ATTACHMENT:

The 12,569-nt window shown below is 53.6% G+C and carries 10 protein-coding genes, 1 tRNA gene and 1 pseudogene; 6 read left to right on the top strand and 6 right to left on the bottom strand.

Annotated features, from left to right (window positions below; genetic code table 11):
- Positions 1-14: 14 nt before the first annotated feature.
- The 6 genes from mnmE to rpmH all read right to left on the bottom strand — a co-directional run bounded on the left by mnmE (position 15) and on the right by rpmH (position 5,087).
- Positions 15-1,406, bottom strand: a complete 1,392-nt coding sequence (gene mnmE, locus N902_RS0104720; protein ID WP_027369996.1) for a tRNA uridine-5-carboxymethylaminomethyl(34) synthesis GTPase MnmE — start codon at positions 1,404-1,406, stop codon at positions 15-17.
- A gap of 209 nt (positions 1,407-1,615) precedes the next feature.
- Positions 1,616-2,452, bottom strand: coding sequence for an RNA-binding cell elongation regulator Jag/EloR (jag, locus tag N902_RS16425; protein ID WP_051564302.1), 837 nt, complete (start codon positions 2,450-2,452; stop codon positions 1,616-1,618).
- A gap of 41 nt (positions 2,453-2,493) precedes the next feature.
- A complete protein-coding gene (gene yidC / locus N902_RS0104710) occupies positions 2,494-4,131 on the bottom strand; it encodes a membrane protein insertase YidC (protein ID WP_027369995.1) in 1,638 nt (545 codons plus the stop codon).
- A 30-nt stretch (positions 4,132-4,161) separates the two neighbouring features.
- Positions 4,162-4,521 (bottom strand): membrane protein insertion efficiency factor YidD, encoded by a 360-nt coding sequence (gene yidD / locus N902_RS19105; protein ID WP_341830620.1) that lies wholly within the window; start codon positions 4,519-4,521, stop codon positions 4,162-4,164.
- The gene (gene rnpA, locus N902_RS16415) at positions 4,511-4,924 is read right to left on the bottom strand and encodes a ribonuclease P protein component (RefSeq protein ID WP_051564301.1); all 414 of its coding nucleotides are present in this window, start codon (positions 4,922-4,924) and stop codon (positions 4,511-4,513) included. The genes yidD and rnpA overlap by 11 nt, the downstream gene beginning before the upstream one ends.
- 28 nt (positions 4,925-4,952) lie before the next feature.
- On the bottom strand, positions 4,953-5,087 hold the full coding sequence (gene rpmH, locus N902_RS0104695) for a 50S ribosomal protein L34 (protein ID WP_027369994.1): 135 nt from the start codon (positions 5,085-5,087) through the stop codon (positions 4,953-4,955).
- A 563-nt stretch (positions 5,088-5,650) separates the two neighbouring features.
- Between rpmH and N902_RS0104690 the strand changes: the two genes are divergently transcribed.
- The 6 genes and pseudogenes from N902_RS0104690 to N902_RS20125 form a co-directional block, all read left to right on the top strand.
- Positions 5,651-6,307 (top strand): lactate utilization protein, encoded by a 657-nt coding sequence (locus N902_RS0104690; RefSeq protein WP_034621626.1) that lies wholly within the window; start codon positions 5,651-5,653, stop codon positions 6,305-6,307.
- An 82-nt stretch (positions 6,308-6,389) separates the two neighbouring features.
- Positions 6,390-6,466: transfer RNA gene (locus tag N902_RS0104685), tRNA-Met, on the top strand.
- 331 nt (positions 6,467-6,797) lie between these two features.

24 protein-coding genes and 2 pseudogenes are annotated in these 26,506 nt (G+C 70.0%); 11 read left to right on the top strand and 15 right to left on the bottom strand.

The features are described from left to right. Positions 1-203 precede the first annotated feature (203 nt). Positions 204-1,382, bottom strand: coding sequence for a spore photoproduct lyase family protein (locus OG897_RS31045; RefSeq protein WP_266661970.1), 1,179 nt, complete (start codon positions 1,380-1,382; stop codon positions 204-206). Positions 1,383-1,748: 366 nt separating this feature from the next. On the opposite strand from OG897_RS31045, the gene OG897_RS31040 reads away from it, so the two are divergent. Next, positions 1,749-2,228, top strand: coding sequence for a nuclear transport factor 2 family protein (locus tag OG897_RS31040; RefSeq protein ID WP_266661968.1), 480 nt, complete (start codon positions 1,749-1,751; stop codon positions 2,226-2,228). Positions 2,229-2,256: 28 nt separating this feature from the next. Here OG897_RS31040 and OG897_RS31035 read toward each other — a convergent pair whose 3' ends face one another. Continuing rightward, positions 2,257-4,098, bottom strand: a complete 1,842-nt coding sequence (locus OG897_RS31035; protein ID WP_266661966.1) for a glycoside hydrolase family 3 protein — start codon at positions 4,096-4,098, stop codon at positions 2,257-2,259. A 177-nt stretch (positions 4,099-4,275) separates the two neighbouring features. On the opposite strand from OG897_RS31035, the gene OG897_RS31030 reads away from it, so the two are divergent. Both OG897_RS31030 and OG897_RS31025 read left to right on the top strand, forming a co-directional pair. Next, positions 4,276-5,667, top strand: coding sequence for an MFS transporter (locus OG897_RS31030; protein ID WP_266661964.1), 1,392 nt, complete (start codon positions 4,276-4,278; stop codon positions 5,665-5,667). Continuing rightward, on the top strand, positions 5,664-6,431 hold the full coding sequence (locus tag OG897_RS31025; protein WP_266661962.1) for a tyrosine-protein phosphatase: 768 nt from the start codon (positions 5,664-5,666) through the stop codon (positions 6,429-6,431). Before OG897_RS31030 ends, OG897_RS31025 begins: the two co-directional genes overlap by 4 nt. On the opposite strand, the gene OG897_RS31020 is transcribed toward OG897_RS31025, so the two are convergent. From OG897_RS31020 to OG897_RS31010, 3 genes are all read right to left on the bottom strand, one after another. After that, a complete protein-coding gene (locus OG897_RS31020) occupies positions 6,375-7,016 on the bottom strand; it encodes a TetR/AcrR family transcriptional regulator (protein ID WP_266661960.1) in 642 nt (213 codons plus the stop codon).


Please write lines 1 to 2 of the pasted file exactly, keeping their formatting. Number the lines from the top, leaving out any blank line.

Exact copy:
The 12,569-nt window shown below is 53.6% G+C and carries 10 protein-coding genes, 1 tRNA gene and 1 pseudogene; 6 read left to right on the top strand and 6 right to left on the bottom strand.

Annotated features, from left to right (window positions below; genetic code table 11):